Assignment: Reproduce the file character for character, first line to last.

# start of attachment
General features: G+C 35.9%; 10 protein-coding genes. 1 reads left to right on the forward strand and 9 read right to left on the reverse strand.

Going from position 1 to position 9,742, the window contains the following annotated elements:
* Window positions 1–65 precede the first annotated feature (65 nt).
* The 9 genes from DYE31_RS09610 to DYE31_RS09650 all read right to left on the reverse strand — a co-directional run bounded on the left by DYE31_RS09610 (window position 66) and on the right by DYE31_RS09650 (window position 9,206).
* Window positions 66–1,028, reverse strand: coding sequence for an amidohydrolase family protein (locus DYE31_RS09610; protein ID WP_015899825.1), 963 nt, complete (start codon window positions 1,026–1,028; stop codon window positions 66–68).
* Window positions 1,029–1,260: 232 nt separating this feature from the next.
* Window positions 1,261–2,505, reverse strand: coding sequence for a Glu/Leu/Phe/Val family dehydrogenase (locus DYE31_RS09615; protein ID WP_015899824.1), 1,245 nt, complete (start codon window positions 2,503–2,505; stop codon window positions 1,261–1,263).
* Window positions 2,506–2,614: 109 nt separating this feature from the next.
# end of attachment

General features: G+C 35.9%; 10 protein-coding genes. 1 reads left to right on the forward strand and 9 read right to left on the reverse strand.

Going from position 1 to position 9,742, the window contains the following annotated elements:
* Window positions 1–65 precede the first annotated feature (65 nt).
* The 9 genes from DYE31_RS09610 to DYE31_RS09650 all read right to left on the reverse strand — a co-directional run bounded on the left by DYE31_RS09610 (window position 66) and on the right by DYE31_RS09650 (window position 9,206).
* Window positions 66–1,028, reverse strand: coding sequence for an amidohydrolase family protein (locus DYE31_RS09610; protein ID WP_015899825.1), 963 nt, complete (start codon window positions 1,026–1,028; stop codon window positions 66–68).
* Window positions 1,029–1,260: 232 nt separating this feature from the next.
* Window positions 1,261–2,505, reverse strand: coding sequence for a Glu/Leu/Phe/Val family dehydrogenase (locus DYE31_RS09615; protein ID WP_015899824.1), 1,245 nt, complete (start codon window positions 2,503–2,505; stop codon window positions 1,261–1,263).
* Window positions 2,506–2,614: 109 nt separating this feature from the next.